WAY OF THE WORLD
THE ORIGINS OF POLITICAL ORDER:
FROM PREHUMAN TIMES TO THE FRENCH REVOLUTION
By Francis Fukuyama (Profile Books 585pp £25)
TOWARDS THE END of his life Stanley Baldwin was asked whether his career in politics had been guided by the ideas of any political thinker. Perhaps surprisingly, since the former Conservative prime minister was not known to take much interest in ideas, Baldwin is reported to have replied that the thinker who had influenced him most was Sir Henry Maine, the Victor ian jur ist and author of Ancient Law (1861). Maine had argued that human history was a process of development in which societies that were based on hierarchy and command were progressively replaced by ones based on freedom and consent. It was this grand idea of history as a movement from status to contract, Baldwin said, that had inspired him throughout his political life. But then, seemingly perplexed, Baldwin paused. ‘Or was it’, he asked, ‘the other way round?’ Once widely read, Maine’s Ancient Law is nowadays virtually forgotten. But the idea of history that it presented continues to be widely influential, and Francis Fukuyama cites Maine repeatedly in support of the claim that liberal democracy is the end-point of political development. The faith that the world is set to converge on the type of government practised recently in a few modern countr ies is central to Fukuyama’s view of things, and it pervades this bulky text of nearly 600 pages, itself only the first of two promised volumes. The same faith underpinned The End of History and the Last Man (1992), a bestseller written in the aftermath of the fall of the Berlin Wall, which expanded on an essay Fukuyama had published in a neo-conservative journal, The National Interest, in the summer of 1989. In the essay, entitled ‘The End of History?’, Fukuyama argued that ‘the universalization of Western liberal democracy’ was ‘the final form of human government’ – the only political system that could be fully legitimate, and the only one with a future. Three years later, the question mark that adorned the essay was gone. Like Sidney and Beatrice Webb, whose monumental two-volume eulogy to Stalin’s Russia, Soviet Communism: A New Civilisation? (1935), would appear in later editions without the question mark, Fukuyama seems to have believed that the passage of time had removed any possible doubt.
In the introduction to The End of History and the Last
Man, Fukuyama responded indignantly to critics who pointed out that history had not in fact stopped, but was continuing with all its normal conflicts. He had never claimed that historical events – great or small – would g r ind to a halt, he insisted. Rather, it was ‘histor y understood as a single, coherent, evolutionary process’ that had come to an end. But the idea that history is moving towards a single end-state has nothing in common with evolution as Darwin understood it. The key feature of natural selection is that it has no end-state: it is a process of drift, with no built-in goal. What Fukuyama is invoking is not evolution but teleological history of the kind theorised by Hegel and Marx (and later, with a different end-point, Hayek).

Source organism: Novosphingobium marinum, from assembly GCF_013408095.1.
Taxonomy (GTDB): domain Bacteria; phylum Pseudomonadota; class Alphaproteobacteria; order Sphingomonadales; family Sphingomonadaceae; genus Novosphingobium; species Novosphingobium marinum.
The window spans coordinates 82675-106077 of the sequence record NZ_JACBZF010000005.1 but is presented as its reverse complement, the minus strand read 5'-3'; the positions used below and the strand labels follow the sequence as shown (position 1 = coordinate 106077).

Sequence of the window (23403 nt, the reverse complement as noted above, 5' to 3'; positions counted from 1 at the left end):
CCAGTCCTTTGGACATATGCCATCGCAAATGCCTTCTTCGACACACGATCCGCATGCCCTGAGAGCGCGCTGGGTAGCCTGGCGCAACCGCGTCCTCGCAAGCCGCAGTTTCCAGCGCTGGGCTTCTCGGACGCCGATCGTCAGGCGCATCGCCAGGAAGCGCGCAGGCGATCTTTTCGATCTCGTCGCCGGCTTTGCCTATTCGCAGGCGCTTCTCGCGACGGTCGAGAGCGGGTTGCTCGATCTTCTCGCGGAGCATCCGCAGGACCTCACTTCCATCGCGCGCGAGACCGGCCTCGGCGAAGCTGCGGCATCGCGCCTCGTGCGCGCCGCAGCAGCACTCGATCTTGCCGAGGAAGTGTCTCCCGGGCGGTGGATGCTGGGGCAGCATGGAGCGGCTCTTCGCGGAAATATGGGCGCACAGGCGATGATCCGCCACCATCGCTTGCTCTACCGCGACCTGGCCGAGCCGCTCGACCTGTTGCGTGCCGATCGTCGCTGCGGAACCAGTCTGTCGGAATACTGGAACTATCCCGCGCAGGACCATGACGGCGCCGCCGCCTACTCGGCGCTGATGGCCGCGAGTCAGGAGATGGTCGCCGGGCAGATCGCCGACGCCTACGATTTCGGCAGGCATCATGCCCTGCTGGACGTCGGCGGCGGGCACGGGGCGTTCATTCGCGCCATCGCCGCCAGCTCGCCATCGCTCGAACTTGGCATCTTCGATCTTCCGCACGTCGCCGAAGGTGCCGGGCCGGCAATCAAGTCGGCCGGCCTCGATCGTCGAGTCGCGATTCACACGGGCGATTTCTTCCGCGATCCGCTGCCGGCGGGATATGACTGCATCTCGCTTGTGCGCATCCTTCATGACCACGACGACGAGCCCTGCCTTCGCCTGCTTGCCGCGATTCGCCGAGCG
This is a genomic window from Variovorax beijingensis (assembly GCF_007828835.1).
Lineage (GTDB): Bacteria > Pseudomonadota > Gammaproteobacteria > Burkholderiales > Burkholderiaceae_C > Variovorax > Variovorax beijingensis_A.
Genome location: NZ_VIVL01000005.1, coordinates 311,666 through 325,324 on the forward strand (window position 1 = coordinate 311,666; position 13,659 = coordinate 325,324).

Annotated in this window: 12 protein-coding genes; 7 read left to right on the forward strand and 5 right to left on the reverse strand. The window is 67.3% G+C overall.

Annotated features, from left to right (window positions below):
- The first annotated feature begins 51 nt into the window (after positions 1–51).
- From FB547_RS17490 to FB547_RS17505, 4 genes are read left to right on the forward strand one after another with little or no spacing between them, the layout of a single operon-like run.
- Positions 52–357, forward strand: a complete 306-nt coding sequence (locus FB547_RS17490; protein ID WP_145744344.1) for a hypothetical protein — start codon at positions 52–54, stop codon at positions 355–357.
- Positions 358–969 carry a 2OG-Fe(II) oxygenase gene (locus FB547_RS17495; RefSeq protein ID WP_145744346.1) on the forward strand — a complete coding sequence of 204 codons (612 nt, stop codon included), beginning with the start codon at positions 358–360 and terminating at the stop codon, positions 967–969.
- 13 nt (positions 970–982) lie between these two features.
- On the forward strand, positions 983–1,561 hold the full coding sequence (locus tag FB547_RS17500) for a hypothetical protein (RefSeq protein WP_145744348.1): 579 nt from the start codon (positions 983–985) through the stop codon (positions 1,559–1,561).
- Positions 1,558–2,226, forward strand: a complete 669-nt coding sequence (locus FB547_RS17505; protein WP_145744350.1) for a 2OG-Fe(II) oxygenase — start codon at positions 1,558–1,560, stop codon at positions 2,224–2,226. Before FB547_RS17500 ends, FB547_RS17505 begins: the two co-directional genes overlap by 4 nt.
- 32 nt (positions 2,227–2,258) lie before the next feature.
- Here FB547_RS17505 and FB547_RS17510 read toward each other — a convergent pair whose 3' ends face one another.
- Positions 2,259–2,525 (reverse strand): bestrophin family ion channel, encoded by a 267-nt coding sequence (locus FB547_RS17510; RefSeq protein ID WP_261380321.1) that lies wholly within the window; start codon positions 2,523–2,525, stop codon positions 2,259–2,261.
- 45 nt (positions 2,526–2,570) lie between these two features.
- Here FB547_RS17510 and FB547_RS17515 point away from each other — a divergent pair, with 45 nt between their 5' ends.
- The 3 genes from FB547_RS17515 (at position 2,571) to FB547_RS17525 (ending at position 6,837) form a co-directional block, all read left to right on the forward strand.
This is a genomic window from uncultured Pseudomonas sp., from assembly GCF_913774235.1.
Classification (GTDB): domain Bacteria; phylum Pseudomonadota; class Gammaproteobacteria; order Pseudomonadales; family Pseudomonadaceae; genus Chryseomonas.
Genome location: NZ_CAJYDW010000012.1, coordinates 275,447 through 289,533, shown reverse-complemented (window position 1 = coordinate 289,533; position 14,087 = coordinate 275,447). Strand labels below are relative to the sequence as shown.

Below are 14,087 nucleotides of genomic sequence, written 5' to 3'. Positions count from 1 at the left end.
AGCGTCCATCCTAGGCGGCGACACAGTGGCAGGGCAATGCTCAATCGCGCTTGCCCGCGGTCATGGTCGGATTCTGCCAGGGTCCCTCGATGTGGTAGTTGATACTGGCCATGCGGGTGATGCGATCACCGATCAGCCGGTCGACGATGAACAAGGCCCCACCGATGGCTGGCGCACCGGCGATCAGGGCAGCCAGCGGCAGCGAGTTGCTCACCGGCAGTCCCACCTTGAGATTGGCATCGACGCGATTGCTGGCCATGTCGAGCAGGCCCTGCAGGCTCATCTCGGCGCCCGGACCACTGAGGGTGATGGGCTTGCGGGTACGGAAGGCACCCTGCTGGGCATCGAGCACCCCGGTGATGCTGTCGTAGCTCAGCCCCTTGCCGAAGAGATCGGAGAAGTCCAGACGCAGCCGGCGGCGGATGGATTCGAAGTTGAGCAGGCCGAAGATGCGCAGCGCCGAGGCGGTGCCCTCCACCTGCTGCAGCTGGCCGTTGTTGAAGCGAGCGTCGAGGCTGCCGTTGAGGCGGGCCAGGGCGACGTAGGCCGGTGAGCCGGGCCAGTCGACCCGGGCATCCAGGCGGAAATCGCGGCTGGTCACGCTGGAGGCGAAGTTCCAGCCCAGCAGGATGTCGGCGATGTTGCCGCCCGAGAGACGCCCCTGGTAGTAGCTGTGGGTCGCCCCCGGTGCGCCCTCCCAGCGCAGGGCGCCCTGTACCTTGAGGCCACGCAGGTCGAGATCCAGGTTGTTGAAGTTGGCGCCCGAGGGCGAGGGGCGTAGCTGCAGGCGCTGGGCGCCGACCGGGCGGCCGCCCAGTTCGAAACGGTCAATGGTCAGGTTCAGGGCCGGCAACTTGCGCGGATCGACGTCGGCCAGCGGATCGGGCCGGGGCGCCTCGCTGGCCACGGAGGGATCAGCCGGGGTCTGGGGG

Like innumerable thinkers before him, Fukuyama has confused evolution with a particular idea of progress. His ‘theory of development’ consists of a set of political ideals – roughly speaking, Anglo-American pieties of the past century or so – masquerading as an explanation of history. The institutions whose development he aims to chart, he tells us, are the state, the rule of law and accountable government. Together they define a potentially universal regime: ‘A successful modern liberal democracy combines all three institutions in a stable balance.’ An idealised version of American government during the past few decades, this ‘stable balance’ defines the most desirable future for the species; but it is also, according to Fukuyama, the destination towards which humankind is moving. We will have to await the promised second volume for Fukuyama’s account of the financial crisis, which has left the gridlocked American political system – supposedly the goal of political evolution – looking more like a dead end. We can be certain that his ‘theory of political order’ will be unchanged, for it is not based on facts and so cannot be altered by events. Mixing factual and ethical claims, Fukuyama’s ‘theory of development’ is inherently unfalsifiable. In his original 1989 essay Fukuyama interpreted the end of the Cold War as ‘the unabashed victory of economic and political liberalism’, when it was actually simply the defeat of communism – a thoroughly good thing, but not one that left liberal democracy as the only form of government that could in future be considered legitimate. As history started moving again after the Cold War freeze, a variety of hybrid regimes was bound to appear. Putin’s authoritarianism has many dark spots; but it has a degree of popular support commanded by none of its Soviet predecessors. The idea that Russia is travelling a path that must eventually lead to liberal democracy is not a result of historical enquiry. It is an article of faith, just like the belief that the convulsions currently shaking the Middle East, which Fukuyama has greeted as giving support to his theory, are stages on the way to Western-style regimes.